Collected Poems, by William Butler Yeats

From Responsibilities (1914)

The Grey Rock

Poets with whom I learned my trade.

Companions of the Cheshire Cheese,

Here’s an old story I’ve remade,

Imagining ’twould better please

Your cars than stories now in fashion,

Though you may think I waste my breath

Pretending that there can be passion

That has more life in it than death,

And though at bottling of your wine

Old wholesome Goban had no say;

The moral’s yours because it’s mine.

When cups went round at close of day —

Is not that how good stories run? —

The gods were sitting at the board

In their great house at Slievenamon.

They sang a drowsy song, Or snored,

For all were full of wine and meat.

The smoky torches made a glare

On metal Goban’d hammered at,

On old deep silver rolling there

Or on some still unemptied cup

That he, when frenzy stirred his thews,

Had hammered out on mountain top

To hold the sacred stuff he brews

That only gods may buy of him.

Now from that juice that made them wise

All those had lifted up the dim

Imaginations of their eyes,

For one that was like woman made

Before their sleepy eyelids ran

And trembling with her passion said,

“Come out and dig for a dead man,

Who’s burrowing Somewhere in the ground

And mock him to his face and then

Hollo him on with horse and hound,

For he is the worst of all dead men.”

We should be dazed and terror-struck,

If we but saw in dreams that room,

Those wine-drenched eyes, and curse our luck

That emptied all our days to come.

I knew a woman none could please,

Because she dreamed when but a child

Of men and women made like these;

And after, when her blood ran wild,

Had ravelled her own story out,

And said, “In two or in three years

I needs must marry some poor lout,”

And having said it, burst in tears.

Since, tavern comrades, you have died,

Maybe your images have stood,

Mere bone and muscle thrown aside,

Before that roomful or as good.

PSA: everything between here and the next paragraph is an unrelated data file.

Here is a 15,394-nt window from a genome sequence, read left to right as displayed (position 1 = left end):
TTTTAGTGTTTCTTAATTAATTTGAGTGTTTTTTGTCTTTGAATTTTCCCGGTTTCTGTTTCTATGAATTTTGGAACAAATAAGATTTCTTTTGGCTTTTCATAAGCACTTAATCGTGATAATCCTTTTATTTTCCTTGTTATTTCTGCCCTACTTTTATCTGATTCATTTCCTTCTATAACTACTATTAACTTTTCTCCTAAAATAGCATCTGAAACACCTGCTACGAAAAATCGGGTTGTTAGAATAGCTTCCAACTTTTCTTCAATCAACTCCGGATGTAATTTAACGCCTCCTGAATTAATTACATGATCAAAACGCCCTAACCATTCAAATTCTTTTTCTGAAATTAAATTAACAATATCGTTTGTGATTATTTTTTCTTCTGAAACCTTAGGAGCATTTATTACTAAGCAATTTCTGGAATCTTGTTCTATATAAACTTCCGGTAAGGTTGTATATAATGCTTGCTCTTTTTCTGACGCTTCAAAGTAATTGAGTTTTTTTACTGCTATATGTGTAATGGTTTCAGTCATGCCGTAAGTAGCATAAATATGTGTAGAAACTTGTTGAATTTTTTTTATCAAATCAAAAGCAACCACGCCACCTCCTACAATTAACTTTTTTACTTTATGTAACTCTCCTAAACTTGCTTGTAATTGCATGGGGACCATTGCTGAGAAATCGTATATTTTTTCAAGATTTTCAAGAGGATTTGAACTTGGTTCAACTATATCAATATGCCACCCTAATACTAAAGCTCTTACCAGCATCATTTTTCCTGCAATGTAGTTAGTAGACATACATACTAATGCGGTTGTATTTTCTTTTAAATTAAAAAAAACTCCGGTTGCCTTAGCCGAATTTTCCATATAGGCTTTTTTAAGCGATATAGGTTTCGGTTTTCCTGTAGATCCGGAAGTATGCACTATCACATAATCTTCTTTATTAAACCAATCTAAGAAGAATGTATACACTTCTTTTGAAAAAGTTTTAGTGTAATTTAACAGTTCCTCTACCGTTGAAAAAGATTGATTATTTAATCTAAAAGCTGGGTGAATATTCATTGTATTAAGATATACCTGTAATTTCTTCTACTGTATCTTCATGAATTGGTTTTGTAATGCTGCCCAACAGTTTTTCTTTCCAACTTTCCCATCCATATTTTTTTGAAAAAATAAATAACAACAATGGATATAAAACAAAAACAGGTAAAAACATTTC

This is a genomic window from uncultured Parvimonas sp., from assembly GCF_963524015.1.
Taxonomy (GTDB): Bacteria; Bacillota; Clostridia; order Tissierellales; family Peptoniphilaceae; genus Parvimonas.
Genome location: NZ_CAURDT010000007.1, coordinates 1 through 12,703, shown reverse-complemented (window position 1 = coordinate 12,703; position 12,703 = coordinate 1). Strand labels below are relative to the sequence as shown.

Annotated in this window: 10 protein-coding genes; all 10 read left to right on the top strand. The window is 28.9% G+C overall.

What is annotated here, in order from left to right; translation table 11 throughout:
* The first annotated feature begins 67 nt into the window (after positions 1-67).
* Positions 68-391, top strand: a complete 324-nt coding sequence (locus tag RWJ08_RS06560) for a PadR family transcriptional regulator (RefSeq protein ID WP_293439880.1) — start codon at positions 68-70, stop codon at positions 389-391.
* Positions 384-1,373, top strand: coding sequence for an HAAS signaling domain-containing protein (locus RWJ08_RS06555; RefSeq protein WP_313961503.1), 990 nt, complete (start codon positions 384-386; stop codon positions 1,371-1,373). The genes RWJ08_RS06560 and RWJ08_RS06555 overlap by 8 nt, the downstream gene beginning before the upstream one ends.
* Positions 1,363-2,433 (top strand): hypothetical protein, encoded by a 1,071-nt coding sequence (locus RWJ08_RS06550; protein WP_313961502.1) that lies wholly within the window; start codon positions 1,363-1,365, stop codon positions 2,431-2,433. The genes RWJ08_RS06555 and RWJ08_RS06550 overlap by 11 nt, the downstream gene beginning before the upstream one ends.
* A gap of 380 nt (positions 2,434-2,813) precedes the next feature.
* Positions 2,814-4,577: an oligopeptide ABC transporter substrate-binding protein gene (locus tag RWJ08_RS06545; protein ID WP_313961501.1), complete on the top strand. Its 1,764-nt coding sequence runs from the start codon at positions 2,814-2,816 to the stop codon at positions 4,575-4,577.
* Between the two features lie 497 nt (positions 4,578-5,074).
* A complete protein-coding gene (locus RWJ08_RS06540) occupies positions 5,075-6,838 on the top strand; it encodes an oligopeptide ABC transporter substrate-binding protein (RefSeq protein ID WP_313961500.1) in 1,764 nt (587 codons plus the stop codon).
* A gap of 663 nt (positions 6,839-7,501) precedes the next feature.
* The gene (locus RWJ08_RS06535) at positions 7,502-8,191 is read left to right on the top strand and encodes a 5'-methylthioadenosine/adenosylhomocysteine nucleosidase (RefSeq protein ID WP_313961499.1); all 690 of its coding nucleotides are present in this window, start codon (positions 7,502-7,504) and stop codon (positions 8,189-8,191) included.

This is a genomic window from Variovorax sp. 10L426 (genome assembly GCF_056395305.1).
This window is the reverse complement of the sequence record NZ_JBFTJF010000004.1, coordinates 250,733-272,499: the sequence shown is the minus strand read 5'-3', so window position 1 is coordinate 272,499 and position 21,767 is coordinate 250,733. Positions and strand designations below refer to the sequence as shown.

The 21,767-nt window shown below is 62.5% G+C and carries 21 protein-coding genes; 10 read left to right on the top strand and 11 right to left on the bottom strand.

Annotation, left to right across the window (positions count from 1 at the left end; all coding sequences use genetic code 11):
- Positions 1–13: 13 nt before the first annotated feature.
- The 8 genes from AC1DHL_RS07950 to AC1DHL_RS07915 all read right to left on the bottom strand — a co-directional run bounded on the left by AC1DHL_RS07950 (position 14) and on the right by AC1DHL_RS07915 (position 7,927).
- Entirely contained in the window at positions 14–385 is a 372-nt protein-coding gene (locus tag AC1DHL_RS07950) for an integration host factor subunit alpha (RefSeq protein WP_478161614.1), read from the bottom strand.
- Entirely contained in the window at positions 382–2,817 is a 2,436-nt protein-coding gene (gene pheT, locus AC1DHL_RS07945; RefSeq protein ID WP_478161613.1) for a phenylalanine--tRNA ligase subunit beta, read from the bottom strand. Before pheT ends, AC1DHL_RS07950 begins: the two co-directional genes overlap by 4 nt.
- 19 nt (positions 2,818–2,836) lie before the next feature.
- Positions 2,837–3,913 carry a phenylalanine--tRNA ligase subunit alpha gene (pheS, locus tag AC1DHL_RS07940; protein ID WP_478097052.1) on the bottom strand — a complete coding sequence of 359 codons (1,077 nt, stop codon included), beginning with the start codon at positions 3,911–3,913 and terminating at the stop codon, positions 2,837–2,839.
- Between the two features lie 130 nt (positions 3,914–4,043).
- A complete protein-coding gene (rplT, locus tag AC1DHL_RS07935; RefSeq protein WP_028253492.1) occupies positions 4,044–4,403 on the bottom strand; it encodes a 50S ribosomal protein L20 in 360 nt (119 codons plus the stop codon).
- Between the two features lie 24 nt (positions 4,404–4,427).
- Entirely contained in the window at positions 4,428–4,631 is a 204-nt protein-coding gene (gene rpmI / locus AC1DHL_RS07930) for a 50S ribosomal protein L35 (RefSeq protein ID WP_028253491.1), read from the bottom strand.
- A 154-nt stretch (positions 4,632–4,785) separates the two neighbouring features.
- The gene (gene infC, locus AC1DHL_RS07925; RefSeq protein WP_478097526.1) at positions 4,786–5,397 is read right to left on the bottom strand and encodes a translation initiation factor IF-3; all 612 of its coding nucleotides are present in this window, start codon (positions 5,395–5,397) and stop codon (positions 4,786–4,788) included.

You had to face your ends when young —

’Twas wine or women, or some curse —

But never made a poorer song

That you might have a heavier purse,

Nor gave loud service to a cause

That you might have a troop of friends,

You kept the Muses’ sterner laws,

And unrepenting faced your ends,

And therefore earned the right — and yet

Dowson and Johnson most I praise —

To troop with those the world’s forgot,

And copy their proud steady gaze.

“The Danish troop was driven out

Between the dawn and dusk,’ she said;

“Although the event was long in doubt.

Although the King of Ireland’s dead

And half the kings, before sundown

All was accomplished.

“When this day

Murrough, the King of Ireland’s son,

Foot after foot was giving way,

He and his best troops back to back

Had perished there, but the Danes ran,

Stricken with panic from the attack,

The shouting of an unseen man;

And being thankful Murrough found,

Led by a footsole dipped in blood

That had made prints upon the ground,

Where by old thorn-trees that man stood;

And though when he gazed here and there,

He had but gazed on thorn-trees, spoke,

‘Who is the friend that seems but air

And yet could give so fine a stroke?’

Thereon a young man met his eye,

Who said, ‘Because she held me in

Her love, and would not have me die,

Rock-nurtured Aoife took a pin,

And pushing it into my shirt,

Promised that for a pin’s sake

No man should see to do me hurt;

But there it’s gone; I will not take

The fortune that had been my shame

Seeing, King’s son, what wounds you have. —

’Twas roundly spoke, but when night came

He had betrayed me to his grave,

For he and the King’s son were dead.

I’d promised him two hundred years,

And when for all I’d done or said —

And these immortal eyes shed tears —

He claimed his country’s need was most,

I’d saved his life, yet for the sake

Of a new friend he has turned a ghost.

What does he care if my heart break?

I call for spade and horse and hound

That we may harry him.’ Thereon

She cast herself upon the ground

And rent her clothes and made her moan:

“Why are they faithless when their might

Is from the holy shades that rove

The grey rock and the windy light?

Why should the faithfullest heart most love

The bitter sweetness of false faces?

Why must the lasting love what passes,

Why are the gods by men betrayed?”

But thereon every god stood up

With a slow smile and without sound,

And stretching forth his arm and cup

To where she moaned upon the ground,

Suddenly drenched her to the skin;

And she with Goban’s wine adrip,

No more remembering what had been,

Stared at the gods with laughing lip.

I have kept my faith, though faith was tried,

To that rock-born, rock-wandering foot,

And the world’s altered since you died,

And I am in no good repute

With the loud host before the sea,

That think sword strokes were better meant

Than lover’s music — let that be,

So that the wandering foot’s content.

http://ebooks.adelaide.edu.au/y/yeats/william_butler/y4c/part47.html

Last updated Tuesday, March 4, 2014 at 14:50